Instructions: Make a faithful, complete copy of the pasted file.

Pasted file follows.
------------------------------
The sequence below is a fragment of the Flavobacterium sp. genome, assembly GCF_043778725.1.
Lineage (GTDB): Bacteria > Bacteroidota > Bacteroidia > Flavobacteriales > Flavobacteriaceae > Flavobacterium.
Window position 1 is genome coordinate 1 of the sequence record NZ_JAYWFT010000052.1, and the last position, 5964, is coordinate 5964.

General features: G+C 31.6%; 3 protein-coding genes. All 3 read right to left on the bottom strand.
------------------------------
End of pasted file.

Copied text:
The sequence below is a fragment of the Flavobacterium sp. genome, assembly GCF_043778725.1.
Lineage (GTDB): Bacteria > Bacteroidota > Bacteroidia > Flavobacteriales > Flavobacteriaceae > Flavobacterium.
Window position 1 is genome coordinate 1 of the sequence record NZ_JAYWFT010000052.1, and the last position, 5964, is coordinate 5964.

General features: G+C 31.6%; 3 protein-coding genes. All 3 read right to left on the bottom strand.